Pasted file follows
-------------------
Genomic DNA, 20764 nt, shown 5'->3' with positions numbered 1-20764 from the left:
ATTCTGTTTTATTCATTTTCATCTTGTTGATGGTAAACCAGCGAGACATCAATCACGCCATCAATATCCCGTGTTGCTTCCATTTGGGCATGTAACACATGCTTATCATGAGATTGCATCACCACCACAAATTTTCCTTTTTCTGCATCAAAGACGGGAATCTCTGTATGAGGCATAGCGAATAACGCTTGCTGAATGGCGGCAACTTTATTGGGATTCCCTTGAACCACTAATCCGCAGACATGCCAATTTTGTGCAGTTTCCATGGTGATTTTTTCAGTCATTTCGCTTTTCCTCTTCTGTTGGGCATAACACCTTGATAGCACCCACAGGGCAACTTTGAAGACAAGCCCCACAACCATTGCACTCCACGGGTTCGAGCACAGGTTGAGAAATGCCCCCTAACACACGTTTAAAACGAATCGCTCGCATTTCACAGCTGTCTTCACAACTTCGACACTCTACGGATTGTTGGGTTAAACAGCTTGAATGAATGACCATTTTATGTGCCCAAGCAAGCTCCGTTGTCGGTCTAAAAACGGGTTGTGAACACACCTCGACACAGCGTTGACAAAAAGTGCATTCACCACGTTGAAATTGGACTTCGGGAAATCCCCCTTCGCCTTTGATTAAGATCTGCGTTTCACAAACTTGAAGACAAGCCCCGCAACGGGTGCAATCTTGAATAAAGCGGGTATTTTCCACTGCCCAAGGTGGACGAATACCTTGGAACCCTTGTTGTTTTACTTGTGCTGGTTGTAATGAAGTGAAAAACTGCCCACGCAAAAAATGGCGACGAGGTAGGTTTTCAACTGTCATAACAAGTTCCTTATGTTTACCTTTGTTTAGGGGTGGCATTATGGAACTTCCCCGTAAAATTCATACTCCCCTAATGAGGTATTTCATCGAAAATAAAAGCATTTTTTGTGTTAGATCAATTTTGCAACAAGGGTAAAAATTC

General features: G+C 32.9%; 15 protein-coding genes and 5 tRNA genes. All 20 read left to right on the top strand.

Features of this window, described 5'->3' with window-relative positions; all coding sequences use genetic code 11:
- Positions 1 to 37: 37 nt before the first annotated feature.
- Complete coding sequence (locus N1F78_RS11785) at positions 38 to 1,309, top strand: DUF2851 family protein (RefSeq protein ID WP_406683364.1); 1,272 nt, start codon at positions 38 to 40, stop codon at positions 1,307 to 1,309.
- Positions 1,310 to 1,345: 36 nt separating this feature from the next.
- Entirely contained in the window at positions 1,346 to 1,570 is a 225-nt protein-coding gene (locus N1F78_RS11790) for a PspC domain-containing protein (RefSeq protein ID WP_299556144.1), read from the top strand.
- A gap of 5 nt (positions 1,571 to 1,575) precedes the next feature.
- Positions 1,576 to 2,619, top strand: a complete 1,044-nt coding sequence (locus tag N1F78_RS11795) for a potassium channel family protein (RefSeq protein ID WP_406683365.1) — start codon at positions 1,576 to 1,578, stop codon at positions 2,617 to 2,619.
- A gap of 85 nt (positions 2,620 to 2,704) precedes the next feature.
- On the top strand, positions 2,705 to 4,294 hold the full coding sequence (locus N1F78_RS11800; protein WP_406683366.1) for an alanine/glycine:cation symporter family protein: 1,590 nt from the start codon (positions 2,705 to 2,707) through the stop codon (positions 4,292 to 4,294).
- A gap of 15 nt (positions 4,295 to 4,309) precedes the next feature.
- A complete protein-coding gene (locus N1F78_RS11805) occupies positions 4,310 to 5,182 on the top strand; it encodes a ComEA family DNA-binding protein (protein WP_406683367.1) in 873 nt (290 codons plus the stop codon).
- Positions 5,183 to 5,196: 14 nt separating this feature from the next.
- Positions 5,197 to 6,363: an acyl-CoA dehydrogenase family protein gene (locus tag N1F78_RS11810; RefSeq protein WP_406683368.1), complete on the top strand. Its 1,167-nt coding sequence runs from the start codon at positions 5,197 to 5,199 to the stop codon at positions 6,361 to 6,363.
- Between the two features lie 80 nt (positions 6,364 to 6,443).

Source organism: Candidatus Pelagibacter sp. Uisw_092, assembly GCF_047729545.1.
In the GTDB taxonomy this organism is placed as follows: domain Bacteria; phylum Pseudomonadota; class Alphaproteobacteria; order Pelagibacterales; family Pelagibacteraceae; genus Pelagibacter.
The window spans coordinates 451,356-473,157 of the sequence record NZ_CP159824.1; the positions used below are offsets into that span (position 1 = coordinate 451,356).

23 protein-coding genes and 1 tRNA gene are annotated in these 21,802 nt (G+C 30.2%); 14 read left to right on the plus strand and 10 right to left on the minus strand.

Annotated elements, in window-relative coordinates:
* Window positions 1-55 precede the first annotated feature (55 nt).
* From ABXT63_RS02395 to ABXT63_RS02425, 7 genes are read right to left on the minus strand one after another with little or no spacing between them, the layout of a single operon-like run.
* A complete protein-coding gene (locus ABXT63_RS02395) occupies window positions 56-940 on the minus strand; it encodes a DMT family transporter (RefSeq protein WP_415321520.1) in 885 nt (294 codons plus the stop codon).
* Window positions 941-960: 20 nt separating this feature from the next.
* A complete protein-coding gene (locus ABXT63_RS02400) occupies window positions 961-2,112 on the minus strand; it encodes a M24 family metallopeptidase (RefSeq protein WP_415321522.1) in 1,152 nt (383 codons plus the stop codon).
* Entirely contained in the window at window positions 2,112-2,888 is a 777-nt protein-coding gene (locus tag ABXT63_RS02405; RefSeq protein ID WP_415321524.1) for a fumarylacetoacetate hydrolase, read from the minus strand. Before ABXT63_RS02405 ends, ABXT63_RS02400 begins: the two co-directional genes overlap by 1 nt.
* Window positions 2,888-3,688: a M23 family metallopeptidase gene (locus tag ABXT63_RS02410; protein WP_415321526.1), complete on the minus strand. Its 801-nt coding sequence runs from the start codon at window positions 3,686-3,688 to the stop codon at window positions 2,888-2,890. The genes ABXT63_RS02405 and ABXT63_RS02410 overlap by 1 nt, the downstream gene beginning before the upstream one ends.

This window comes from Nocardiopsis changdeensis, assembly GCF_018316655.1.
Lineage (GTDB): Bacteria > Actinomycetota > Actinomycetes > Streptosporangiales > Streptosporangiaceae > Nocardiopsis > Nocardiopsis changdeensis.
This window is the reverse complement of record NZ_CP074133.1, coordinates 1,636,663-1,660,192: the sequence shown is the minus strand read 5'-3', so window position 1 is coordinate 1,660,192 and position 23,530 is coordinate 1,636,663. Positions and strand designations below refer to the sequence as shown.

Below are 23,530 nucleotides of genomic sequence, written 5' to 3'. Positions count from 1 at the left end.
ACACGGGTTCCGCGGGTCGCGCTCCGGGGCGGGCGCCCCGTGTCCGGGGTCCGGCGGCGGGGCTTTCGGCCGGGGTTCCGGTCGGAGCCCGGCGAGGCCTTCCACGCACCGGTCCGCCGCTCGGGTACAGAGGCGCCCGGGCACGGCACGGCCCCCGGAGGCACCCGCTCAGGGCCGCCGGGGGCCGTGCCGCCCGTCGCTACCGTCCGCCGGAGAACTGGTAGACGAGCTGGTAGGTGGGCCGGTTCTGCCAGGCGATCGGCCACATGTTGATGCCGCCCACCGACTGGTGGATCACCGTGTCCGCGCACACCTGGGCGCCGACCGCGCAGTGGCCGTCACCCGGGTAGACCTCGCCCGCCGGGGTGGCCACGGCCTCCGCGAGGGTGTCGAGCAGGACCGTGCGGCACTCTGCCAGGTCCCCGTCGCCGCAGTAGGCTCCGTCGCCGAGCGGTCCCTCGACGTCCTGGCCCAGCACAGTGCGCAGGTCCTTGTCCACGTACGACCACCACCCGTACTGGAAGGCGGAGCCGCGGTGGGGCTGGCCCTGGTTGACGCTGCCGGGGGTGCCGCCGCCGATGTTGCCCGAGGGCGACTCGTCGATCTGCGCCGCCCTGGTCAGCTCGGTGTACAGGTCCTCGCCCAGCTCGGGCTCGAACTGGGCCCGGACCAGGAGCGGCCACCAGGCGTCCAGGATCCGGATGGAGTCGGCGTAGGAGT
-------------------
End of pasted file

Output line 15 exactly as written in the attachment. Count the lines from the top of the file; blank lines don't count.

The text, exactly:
- Positions 5,183 to 5,196: 14 nt separating this feature from the next.